What Climate Change Has to Do with Earthquakes, Volcanoes and Tsunamis
A changing climate doesn't just cause floods, droughts, and heatwaves. Between about 20, and 5, years ago, our planet underwent. A new book suggesting a link between man-made climate change and increased seismic events has got some stick, but what does the science. of recent research that shows a troubling link between climate change Changing Climate Triggers Earthquakes, Tsunamis and Volcanoes.
In one recent study, Dr Brandes and his colleagues assessed changes at a major fault zone running across Denmark during the Pleistocene Epoch — the time period that lasted from about 2. They wanted to understand the melting and shrinking of glaciers in northern Denmark, in an area called Jutland.
How climate change triggers earthquakes, tsunamis and volcanoes
It turns out that much of the present-day shape of this region is the result of the retreat of glaciers as they melted — a souvenir of the last ice age. This research is deeply relevant today if we are to understand the long-term effects of climate change, especially warming temperatures and their influence on the melting of polar ice caps and glaciers.
Understanding the potential triggering of earthquakes in populated areas within Arctic and Antarctic zones of the planet is also an issue of public safety — we need to know how fast these structures can move, and how much and how rapid ice-sheet melting needs to occur before faults are activated.
Because many people live in earthquake-prone regions, a huge proportion of the global population is at risk of injury or death due to buildings collapsing.
Understanding the effects that earthquakes have on sediments under buildings is therefore of great importance. Dr Brandes and his colleagues applied their skills to generate new data on soft-sediment deformation structures that result from earthquakes.
Specifically, they investigated sediment structures that formed in young sediments within the upper Senne region of Germany. This region is in the vicinity of an important fault called the Osning Thrust — one of the major tectonic faults to occur in Central Europe. These are structures that form due to seismic shaking. Fluid sediments can move in these environments in similar ways to the lava flows we normally associate with volcanic eruptions, forming sediment tubes clastic dykessills, and even sand volcanoes.
This research is important at the local level, since it is the first time that features related to the movement of fluids have been directly related to a major fault in northern Germany.
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There are also key global implications to this research, as discussed above — if characteristic sediment movements are triggered by earthquakes, it is possible to then predict their effects on buildings and areas with high population densities. Such clues left in the ground also allow scientists to identify the after-effects of earthquakes that happened in the past, especially those we can find in historical records. Additional faults evolved during the Mesozoic Era.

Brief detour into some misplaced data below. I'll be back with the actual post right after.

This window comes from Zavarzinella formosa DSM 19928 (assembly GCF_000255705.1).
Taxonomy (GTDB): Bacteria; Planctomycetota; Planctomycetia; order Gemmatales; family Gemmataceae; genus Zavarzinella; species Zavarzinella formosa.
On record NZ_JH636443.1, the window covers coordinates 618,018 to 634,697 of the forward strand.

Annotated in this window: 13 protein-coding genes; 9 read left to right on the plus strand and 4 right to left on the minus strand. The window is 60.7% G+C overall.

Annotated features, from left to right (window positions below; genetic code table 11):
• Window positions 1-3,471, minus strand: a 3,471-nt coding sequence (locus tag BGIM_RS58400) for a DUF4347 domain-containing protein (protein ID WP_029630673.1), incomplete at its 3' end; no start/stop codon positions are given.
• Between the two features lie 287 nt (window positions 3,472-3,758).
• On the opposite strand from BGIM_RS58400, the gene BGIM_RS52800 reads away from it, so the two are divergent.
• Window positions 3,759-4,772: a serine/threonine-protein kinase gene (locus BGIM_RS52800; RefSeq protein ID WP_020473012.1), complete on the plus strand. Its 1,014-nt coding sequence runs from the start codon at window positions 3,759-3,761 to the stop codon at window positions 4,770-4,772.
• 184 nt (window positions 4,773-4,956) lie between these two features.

The current hurricane season is by no means extraordinary, and the last few seasons have actually been very tame. The season saw no major hurricanes at all and tied with for the fewest hurricanes since This view was supported recently by Kerry Emanuel, a hurricane scientist at MIT, who pointed to Matthew as a likely sign of things to come.
How climate change triggers earthquakes, tsunamis and volcanoes | World news | The Guardian
Debate within the hurricane science community has in recent decades been almost as hostile as the storms themselves, with researchers, on occasion, even refusing to sit on the same panels at conferences. At the heart of this sometimes acrimonious dispute has been the validity of the Atlantic hurricane record and the robustness of the idea that hurricane activity had been broadly ratcheting up since the s. Now, the weight of evidence looks to have come down on the side of a broad and significant increase in hurricane activity that is primarily driven by progressive warming of the climate.
For many, the bottom line is the sea surface temperature, which is a major driver of hurricane activity and storm intensification.
Does Climate Change Really Trigger Earthquakes?
Last year saw the warmest sea temperatures on record, so it should not be a surprise. As with hurricanes, Pacific typhoons and the mid-latitude storms that periodically batter the UK and Europe are forecast to follow a similar pattern in an anthropogenically warmed world. Storm numbers may not rise, but there is likely to be an escalation in the frequency of the bigger storm systems, which tend to be the most destructive.Why Climate Change Is Making Hurricane Season Worse & The Strong Connection Between The Two - TIME
An additional concern is that mid-latitude storms may become clustered, bringing the prospect of extended periods of damaging and disruptive winds. The jury is out on whether climate change will drive up the number of smaller, but potentially ruinous vortices of solid wind that make up tornadoes, although an apparent trend in the US towards more powerful storms has been blamed by some on a warming atmosphere.
It would be wrong to imagine, however, that climate change and the extreme events it drives are all about higher temperatures and a bit more wind and rain.
- Dr Christian Brandes – Can Climate Change Cause Earthquakes?
- What Climate Change Has to Do with Earthquakes, Volcanoes and Tsunamis
We are pretty familiar with the idea that the oceans swell as a consequence of the plunging atmospheric pressure at the heart of powerful storms, building surges driven onshore by high winds that can be massively destructive. Similarly, it does not stretch the imagination to appreciate that a warmer atmosphere promotes greater melting of the polar ice caps, thereby raising sea levels and increasing the risk of coastal flooding.